Are you using a processor that supports a 64-bit operating system? If so, are you using a 64-bit operating system? More to the point, how do you tell if Windows is 32-bit or 64-bit?
64-bit Windows versions and 64-bit processors are becoming the norm. You might even notice the option to download a 64 or 32-bit version of a new game or app, or when you purchase a new PC or laptop. Isn’t the software the same?
Here’s how you can check if your computer is 64-bit or 32-bit—and why that is important.
What’s the Difference Between x86 and x64?
There are some great reasons why 64-bit Windows is better than its 32-bit counterpart. The two biggest reasons relate to computing power.
First, a 64-bit processor can perform faster calculations and handle more data at once. Second, a 64-bit processor can store more memory locations, allowing you to use more RAM. In turn, your overall system performance increases, and everyone is a winner.
I’m not going to delve too deep into the differences. Check out the difference between 32-bit and 64-bit Windows for a further explanation.
1. Check Your System Information
The first port of call is your computer’s System Information. The System Information tool tells you a bunch of useful information about your PC, including the amount of installed RAM, the Windows version you’re using, and whether your system is 32 or 64-bit.
Press Windows Key + X, then select System. A new window will open. Under Device Specifications, check for System Type. If you have a 64-bit processor, it will tell you. For instance, I am using 64-bit Windows 10 Pro, on an x64-based processor:
Why it’s useful: This is the quickest and easiest way to figure out whether you are running a 64-bit operating system, what model processor powers your machine, and how much RAM is currently installed.
2. Use a Command in Command Prompt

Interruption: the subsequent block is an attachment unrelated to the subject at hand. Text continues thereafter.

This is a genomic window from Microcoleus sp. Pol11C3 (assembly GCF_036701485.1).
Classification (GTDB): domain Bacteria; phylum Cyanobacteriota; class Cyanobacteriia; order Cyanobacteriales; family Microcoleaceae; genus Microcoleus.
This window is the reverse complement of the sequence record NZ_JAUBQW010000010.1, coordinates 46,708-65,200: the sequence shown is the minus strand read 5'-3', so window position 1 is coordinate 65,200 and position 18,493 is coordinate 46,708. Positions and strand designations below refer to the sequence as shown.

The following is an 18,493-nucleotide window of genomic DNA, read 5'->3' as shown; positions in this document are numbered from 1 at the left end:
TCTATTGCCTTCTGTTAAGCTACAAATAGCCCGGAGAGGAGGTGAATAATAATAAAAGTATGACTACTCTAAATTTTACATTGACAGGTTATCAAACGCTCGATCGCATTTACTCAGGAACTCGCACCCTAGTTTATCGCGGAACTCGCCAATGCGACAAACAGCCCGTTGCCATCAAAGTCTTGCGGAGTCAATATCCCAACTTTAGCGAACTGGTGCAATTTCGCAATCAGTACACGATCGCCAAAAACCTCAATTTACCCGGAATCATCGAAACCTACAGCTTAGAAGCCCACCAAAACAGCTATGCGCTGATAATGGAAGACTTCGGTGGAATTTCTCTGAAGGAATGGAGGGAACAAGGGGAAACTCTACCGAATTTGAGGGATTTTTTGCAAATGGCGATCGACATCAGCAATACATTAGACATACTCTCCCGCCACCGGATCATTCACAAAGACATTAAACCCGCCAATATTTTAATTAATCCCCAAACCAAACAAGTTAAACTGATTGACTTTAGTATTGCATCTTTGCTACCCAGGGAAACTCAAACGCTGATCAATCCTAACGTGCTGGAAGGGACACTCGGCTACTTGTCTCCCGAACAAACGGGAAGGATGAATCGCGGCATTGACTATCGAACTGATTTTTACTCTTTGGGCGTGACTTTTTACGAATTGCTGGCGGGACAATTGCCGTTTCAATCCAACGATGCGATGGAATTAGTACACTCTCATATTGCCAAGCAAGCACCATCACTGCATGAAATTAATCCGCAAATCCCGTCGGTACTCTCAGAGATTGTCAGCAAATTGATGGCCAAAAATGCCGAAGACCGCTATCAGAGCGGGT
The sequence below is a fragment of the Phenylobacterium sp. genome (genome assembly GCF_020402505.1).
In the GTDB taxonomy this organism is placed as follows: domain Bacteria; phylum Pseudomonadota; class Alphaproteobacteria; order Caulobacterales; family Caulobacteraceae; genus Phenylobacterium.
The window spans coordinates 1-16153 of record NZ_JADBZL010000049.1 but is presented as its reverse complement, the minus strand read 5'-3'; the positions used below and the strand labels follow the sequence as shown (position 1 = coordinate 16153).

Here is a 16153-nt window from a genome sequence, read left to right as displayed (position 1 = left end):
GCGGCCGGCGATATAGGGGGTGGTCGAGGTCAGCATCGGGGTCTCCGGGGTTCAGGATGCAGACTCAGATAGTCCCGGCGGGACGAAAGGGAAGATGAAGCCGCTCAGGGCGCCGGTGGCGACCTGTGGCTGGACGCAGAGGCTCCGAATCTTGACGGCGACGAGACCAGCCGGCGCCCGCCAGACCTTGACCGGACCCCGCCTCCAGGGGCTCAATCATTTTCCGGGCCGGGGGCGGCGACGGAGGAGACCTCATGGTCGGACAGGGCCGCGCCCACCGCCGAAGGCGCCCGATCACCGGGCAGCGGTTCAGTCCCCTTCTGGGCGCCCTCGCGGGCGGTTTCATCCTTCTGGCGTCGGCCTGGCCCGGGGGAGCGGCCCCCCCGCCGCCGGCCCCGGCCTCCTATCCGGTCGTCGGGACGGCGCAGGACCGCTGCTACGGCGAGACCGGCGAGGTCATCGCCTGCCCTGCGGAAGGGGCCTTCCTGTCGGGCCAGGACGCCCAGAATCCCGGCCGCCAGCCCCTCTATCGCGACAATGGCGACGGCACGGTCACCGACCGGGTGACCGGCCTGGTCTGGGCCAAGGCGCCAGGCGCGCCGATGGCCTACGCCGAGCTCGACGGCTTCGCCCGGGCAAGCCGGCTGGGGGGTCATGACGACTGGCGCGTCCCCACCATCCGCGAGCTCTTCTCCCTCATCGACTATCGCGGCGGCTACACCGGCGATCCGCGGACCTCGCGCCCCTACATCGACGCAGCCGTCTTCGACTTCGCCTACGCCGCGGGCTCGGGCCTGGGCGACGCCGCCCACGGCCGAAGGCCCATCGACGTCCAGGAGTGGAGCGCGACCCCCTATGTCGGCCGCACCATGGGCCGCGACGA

The Command Prompt will reveal all manner of secrets and information about your system. In this case, you can use a single command to reveal if your system is 32 or 64-bit.
Type command in your Start Menu search bar, select the result Best match, then right-click and select Run as administrator. Once the Command Prompt opens, input the following command:
The command instantly returns a list of information regarding your processor. There are a few bits of information that quickly reveal if you have a 32-bit or 64-bit operating system. Specifically, PROCESSOR_ARCHITECTURE, PROCESSOR_IDENTIFIER, and the presence of the ProgramFiles(x86) folder.
The processor architecture and processor identifier both feature the number “64” which denote a 64-bit processor. Furthermore, the ProgramFiles(x86) folder shows us that there are two Program Files folders, also indicating a 64-bit operating system.
32-bit operating systems only have one Program Files folder as the operating system can only use 32-bit programs, whereas a 64-bit system can use programs of both architectures.
Why it’s useful: Using the Command Prompt gives you an immediate overview of your processor, rather than just the operating system. As you can see in the screenshot, the “set pro” command instantly reveals your processor architecture type, its identifier, level, revision, and other important information.